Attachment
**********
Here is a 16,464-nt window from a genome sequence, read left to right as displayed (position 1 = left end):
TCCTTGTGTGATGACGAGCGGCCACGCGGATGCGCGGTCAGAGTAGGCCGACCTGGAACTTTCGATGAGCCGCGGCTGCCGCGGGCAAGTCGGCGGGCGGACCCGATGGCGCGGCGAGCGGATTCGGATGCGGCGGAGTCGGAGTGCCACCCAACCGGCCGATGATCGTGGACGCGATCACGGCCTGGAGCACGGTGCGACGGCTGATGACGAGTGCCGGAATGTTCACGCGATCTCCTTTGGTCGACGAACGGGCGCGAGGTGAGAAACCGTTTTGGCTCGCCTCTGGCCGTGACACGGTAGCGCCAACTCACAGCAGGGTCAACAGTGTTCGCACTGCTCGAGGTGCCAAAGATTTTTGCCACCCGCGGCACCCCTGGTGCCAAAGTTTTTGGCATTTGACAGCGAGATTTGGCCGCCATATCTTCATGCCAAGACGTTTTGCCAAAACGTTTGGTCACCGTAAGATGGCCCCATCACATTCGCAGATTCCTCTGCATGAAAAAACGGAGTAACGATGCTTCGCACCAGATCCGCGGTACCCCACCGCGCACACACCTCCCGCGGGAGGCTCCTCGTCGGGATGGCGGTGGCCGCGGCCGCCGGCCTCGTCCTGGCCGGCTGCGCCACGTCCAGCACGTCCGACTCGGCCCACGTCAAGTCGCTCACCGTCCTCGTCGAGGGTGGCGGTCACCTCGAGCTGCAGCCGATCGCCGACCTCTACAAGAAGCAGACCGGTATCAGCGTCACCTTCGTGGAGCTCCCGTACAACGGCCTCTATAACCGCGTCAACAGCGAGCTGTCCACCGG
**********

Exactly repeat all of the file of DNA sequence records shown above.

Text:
Here is a 16,464-nt window from a genome sequence, read left to right as displayed (position 1 = left end):
TCCTTGTGTGATGACGAGCGGCCACGCGGATGCGCGGTCAGAGTAGGCCGACCTGGAACTTTCGATGAGCCGCGGCTGCCGCGGGCAAGTCGGCGGGCGGACCCGATGGCGCGGCGAGCGGATTCGGATGCGGCGGAGTCGGAGTGCCACCCAACCGGCCGATGATCGTGGACGCGATCACGGCCTGGAGCACGGTGCGACGGCTGATGACGAGTGCCGGAATGTTCACGCGATCTCCTTTGGTCGACGAACGGGCGCGAGGTGAGAAACCGTTTTGGCTCGCCTCTGGCCGTGACACGGTAGCGCCAACTCACAGCAGGGTCAACAGTGTTCGCACTGCTCGAGGTGCCAAAGATTTTTGCCACCCGCGGCACCCCTGGTGCCAAAGTTTTTGGCATTTGACAGCGAGATTTGGCCGCCATATCTTCATGCCAAGACGTTTTGCCAAAACGTTTGGTCACCGTAAGATGGCCCCATCACATTCGCAGATTCCTCTGCATGAAAAAACGGAGTAACGATGCTTCGCACCAGATCCGCGGTACCCCACCGCGCACACACCTCCCGCGGGAGGCTCCTCGTCGGGATGGCGGTGGCCGCGGCCGCCGGCCTCGTCCTGGCCGGCTGCGCCACGTCCAGCACGTCCGACTCGGCCCACGTCAAGTCGCTCACCGTCCTCGTCGAGGGTGGCGGTCACCTCGAGCTGCAGCCGATCGCCGACCTCTACAAGAAGCAGACCGGTATCAGCGTCACCTTCGTGGAGCTCCCGTACAACGGCCTCTATAACCGCGTCAACAGCGAGCTGTCCACCGG